**Figure 1.**Fixed and random effects.

**Left.**The template (

*θ:*leftmost) perturbed by random warp (

*θ*∘

*v*: 2nd from left) and warp+spatially correlated intensity (

*θ*∘

*v*+

*x*: 3rd from left), together with independent noise

*ε*(

*y*: 4th from left).

**Right.**The warp field

*v*brings the observation into spatial correspondence, with

*θ*overlayed on the template. Estimation of template and model hyperparameters is conducted simultaneously with prediction of random effects, allowing for separation of the different factors in the nonlinear model. Image courtesy of [3].

Images included in the model are considered spatial functional data from \(\mathbb{R}^2\) to \(\mathbb{R}\). Each observation \(y_i\) is a vector of function values on a regular lattice, with \(m=m_1m_2\) grid points \((s_j,t_k)\), i.e., \(y=(y_i(s_j,t_k))_{j,k}\) for \(j=1,...m_1,\ k=1,...m_2\). The proposed model is defined by

\[y_i(s_j,t_k)=\theta(v_i(s_j,t_k))+x_i(s_j,t_k)+\varepsilon_{ijk}, \tag1\]

where the template image \(\theta: \mathbb{R}^2\rightarrow \mathbb{R}\) is modeled as a fixed effect. The spatially correlated intensity variation \(x_i\) is assumed to arise from a Gaussian field \((x_i(s_j,t_k))_{j,k} \sim \mathcal{N}(0,S)\), while the last term is Gaussian white noise \(\varepsilon_{ijk} \sim \mathcal{N}(0,\sigma^2)\). The model differentiates spatially correlated noise and independent white noise, as both can be present in the observed images. In this model, warping functions \(v_i: \mathbb{R}^2 \rightarrow \mathbb{R}^2\) are assumed to satisfy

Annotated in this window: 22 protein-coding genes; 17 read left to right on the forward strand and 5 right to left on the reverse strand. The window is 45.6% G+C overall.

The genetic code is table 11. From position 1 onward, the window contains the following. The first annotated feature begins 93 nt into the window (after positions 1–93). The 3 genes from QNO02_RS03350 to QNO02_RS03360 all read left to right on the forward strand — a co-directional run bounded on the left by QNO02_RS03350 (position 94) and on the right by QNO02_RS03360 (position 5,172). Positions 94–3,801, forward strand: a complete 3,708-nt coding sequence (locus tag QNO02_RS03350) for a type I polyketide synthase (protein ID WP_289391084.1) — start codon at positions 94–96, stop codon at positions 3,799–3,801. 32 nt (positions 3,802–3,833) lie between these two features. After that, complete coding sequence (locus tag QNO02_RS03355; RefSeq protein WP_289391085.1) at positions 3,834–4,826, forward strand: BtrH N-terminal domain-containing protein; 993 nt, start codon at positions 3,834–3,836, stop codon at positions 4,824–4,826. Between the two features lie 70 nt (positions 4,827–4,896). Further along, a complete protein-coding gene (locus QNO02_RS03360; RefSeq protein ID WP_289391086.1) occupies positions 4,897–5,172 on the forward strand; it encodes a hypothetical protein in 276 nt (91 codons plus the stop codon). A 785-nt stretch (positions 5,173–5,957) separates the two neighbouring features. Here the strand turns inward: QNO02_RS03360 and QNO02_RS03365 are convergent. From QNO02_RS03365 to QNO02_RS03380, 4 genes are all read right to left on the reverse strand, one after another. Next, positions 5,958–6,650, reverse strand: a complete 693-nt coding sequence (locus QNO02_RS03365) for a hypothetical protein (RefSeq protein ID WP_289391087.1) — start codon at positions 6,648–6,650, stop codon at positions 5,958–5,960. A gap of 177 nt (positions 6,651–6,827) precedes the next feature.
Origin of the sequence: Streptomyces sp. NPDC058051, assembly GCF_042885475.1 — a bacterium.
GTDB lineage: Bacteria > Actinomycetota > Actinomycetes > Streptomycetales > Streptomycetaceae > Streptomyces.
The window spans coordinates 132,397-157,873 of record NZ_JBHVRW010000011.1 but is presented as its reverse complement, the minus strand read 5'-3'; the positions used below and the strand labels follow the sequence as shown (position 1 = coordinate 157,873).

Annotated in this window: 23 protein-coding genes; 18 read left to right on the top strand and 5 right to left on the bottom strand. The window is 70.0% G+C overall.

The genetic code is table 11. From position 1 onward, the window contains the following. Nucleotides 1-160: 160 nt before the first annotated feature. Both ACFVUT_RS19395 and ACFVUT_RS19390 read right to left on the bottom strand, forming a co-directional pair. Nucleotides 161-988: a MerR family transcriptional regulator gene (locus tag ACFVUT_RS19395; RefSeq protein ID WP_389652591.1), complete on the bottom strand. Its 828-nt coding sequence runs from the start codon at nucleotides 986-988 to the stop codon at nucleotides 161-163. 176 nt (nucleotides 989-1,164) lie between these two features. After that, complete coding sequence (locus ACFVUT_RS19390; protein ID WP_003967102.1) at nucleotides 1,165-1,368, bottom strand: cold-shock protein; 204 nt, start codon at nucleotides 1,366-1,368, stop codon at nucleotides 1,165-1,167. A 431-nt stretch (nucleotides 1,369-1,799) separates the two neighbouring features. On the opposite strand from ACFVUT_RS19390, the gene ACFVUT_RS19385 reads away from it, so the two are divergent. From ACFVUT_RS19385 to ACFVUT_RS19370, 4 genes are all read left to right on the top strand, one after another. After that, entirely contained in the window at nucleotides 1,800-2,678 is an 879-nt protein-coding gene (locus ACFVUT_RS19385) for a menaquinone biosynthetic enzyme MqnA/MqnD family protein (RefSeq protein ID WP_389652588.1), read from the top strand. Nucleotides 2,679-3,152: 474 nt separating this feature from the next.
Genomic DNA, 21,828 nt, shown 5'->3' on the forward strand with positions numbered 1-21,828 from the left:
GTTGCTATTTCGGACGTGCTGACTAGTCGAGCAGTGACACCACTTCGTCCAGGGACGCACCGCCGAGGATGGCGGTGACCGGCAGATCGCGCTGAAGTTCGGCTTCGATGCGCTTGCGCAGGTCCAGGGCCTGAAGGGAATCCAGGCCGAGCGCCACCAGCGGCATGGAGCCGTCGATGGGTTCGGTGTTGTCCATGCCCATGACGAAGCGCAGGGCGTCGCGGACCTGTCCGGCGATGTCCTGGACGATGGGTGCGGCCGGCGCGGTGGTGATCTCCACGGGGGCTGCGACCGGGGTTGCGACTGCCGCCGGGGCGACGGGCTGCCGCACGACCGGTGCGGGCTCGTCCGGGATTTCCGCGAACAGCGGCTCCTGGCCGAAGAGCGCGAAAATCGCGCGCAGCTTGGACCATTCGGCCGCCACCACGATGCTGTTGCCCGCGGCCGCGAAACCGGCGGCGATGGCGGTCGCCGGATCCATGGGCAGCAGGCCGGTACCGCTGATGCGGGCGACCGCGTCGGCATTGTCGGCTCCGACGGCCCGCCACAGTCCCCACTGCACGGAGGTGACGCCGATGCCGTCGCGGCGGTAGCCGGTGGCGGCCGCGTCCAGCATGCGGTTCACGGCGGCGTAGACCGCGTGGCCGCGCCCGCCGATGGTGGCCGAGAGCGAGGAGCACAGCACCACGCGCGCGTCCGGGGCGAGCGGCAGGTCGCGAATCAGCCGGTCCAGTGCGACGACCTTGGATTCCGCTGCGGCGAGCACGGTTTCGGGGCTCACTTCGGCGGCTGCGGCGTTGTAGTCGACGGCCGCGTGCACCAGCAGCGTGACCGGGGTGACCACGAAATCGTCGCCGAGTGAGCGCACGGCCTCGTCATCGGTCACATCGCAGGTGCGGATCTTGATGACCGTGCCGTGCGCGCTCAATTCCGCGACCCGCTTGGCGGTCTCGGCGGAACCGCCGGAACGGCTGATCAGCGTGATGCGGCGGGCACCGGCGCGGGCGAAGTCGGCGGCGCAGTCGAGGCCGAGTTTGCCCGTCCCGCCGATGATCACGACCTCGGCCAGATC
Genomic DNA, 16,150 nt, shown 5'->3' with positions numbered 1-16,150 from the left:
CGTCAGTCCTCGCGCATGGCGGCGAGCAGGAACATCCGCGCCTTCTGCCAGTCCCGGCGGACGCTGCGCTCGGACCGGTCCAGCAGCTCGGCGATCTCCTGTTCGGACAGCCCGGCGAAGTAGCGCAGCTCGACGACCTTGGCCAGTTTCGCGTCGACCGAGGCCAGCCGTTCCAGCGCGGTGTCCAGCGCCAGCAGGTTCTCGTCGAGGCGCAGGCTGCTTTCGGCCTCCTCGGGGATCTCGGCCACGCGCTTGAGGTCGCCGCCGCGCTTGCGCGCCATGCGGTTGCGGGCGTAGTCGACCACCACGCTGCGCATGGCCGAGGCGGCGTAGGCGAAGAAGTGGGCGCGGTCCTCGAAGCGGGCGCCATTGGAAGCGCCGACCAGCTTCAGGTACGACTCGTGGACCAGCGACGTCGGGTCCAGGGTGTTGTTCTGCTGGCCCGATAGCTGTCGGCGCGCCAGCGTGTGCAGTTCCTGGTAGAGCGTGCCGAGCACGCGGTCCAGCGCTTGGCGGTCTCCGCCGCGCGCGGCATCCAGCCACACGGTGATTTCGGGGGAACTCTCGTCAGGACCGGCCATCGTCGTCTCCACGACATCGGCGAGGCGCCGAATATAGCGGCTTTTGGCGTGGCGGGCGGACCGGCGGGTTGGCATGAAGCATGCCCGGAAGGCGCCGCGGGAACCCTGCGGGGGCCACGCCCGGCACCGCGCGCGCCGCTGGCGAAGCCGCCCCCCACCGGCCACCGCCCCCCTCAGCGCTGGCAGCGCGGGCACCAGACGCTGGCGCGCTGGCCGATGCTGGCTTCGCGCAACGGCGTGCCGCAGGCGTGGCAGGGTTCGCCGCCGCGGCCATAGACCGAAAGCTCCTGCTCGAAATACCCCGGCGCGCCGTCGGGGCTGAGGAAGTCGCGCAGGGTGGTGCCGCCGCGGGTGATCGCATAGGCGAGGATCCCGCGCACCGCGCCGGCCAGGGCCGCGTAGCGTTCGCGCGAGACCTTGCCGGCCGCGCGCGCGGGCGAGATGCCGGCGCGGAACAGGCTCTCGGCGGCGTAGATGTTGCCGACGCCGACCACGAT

\[v_i(s,t)=v(s,t,w_i)=\binom{s}{t}+\varepsilon_{w_i}(s,t) \tag2 \]

for \(\varepsilon_{w_i}: \mathbb{R}^2 \rightarrow \mathbb{R}^2\), denoting a coordinate-wise bilinear spline interpolation of a displacement vector, \(w_i\in \mathbb{R}^{{m}^1_w\times m^2_w \times 2}\), on a lattice spanned by \(s_w \in \mathbb{R}^{m_w^1},\enspace t_w \in \mathbb{R}^{m_w^2}\). The displacement vectors \(w_i\) are modeled as random effects following a normal distribution \(w_i \sim \mathcal{N}(0,C)\).